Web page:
Choosing wisely

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White medical pills.

Doctors have long overprescribed antibiotics.

Big versus small, more versus less; having it all versus having just the right amount. There is a tension in America between these two mentalities. If some is good, more must be better: big houses, big cars, big meals. Meanwhile, Americans also embrace the notion that small is beautiful;  self reliance and simplicity are deep rooted values in America.

This tension between more versus less is reflected in the healthcare we receive. The United States is known for spending the most per capita on medical care in the world. Traditionally we have wanted all that medicine has to offer with nothing withheld, and we have wanted it in a timely fashion with little regard to cost. Meanwhile, not providing a medical test or treatment traditionally has been associated with governmental interference, rationed care, or because it helped the bottom line of insurance companies.

Can there be too much care?
However, quantity does not always translate into quality, in life as well as in healthcare. There is a growing “less is more” mentality in medical practice, and this time, “less” medical intervention means “just right,” with the ultimate outcome of healthier people. Medical research is bringing to light that certain medical tests or treatments, when done too often or when not needed, can result in unnecessary medications or operations that cause harm. “Too much” medical care is not beneficial, and can be bad for one’s health.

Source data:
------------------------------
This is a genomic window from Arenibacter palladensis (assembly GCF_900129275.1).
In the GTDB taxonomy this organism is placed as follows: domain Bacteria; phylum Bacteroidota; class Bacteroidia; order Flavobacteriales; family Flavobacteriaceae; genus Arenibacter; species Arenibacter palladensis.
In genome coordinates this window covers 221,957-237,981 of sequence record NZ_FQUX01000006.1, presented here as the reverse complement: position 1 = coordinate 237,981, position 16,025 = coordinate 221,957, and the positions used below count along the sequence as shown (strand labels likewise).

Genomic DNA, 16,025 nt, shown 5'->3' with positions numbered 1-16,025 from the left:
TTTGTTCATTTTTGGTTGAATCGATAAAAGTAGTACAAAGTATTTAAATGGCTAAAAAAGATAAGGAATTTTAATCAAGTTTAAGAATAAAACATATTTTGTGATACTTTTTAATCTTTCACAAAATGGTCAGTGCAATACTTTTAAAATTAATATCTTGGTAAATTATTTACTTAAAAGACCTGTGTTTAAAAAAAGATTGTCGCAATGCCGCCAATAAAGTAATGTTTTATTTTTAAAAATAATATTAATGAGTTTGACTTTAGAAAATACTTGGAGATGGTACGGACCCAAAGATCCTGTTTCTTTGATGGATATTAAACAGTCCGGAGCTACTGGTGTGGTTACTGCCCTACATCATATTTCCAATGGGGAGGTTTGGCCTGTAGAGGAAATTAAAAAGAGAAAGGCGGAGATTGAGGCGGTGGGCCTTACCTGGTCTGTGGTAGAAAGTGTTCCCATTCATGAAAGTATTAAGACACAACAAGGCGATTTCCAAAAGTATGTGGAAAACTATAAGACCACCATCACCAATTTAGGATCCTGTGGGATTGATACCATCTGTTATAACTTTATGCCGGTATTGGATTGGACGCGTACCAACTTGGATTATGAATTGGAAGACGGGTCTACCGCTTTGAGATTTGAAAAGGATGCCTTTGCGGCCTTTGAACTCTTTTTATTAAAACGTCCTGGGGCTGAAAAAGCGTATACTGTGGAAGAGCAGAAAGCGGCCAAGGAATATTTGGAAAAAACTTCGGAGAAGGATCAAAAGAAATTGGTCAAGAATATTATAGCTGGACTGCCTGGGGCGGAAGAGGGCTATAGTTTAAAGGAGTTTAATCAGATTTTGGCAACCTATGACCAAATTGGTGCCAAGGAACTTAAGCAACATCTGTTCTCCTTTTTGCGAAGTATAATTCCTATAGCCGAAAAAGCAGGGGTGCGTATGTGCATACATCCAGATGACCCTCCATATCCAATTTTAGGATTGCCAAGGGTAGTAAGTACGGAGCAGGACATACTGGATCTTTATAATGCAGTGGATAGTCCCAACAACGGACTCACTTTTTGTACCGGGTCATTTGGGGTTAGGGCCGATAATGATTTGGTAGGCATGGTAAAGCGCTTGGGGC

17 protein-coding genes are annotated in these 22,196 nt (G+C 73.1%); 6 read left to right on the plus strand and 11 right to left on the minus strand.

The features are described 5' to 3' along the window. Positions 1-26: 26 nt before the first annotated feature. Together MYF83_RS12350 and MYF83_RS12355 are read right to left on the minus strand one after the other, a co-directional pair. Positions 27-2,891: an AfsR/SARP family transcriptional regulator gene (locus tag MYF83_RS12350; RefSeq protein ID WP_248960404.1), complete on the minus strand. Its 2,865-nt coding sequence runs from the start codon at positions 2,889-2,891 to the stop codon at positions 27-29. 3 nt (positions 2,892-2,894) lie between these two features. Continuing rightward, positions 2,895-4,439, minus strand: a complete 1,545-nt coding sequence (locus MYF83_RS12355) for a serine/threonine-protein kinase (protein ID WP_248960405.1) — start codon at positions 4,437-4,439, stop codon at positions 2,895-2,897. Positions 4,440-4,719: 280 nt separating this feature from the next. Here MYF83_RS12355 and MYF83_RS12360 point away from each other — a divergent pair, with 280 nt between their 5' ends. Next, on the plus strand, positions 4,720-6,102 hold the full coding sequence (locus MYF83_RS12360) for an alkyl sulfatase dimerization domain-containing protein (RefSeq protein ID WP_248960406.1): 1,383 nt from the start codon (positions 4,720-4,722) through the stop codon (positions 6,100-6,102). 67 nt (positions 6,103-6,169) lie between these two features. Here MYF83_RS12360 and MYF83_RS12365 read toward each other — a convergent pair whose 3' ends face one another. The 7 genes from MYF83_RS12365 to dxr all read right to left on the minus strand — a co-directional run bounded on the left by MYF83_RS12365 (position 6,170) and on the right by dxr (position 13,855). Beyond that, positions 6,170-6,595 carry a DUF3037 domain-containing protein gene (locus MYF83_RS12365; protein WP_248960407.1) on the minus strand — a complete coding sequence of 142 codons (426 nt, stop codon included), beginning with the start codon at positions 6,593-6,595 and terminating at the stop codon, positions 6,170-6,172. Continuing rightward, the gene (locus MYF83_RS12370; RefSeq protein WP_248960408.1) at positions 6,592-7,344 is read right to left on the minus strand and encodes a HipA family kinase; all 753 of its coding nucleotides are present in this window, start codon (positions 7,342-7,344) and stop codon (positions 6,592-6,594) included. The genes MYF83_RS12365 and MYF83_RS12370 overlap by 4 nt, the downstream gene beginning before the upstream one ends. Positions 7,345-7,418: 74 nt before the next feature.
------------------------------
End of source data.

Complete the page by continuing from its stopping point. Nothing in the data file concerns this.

I’ll share some examples.

Antibiotics: Doctors have long overprescribed antibiotics while patients have unknowingly contributed to the problem by insisting on being treated with antibiotics. And now we are paying the price: many bacteria are resistant to antibiotics, and antibiotics can adversely effect the “healthy bacteria” in our body. Most doctors in 2016 are more careful about prescribing these powerful medications;  the goal is to prescribe antibiotics only when it seems clear they are absolutely necessary.

Cancer Screening: Research is showing that if tests are done too frequently, or at too young or at too old an age, they can result in worse health outcomes. Rather than helping, testing too much can result in medical interventions that are not necessary, and these unnecessary interventions sometimes lead to complications that can harm the body.  Today doctors are doing PAP tests and mammograms less frequently for women, and screening for prostate cancer with the PSA test for men is no longer routinely recommended.  Less tests in 2016, because less means just right.

The less-is-better movement
It is an exciting time in medicine. More is not better. Instead, the focus is on determining what just the right amount is. The motivating force behind this new perspective is not the federal government’s budget or insurance companies’ bottom lines, but rather it is on improving health and reducing harm.  Because of the underlying- what is best for health- motivation, this “less is better” movement will only continue to grow. The list of medical tests and interventions that should be done less often, or not at all, is quite extensive.

There is a website I encourage you to check out that embodies this new mentality and is endorsed by over 70 medical organizations, including The American Academy of Family Physicians, The American Board of Internal Medicine, and The American Academy of Pediatrics; it is called “Choosing Wisely.”  Go to www.choosingwisely.org and see for yourself.

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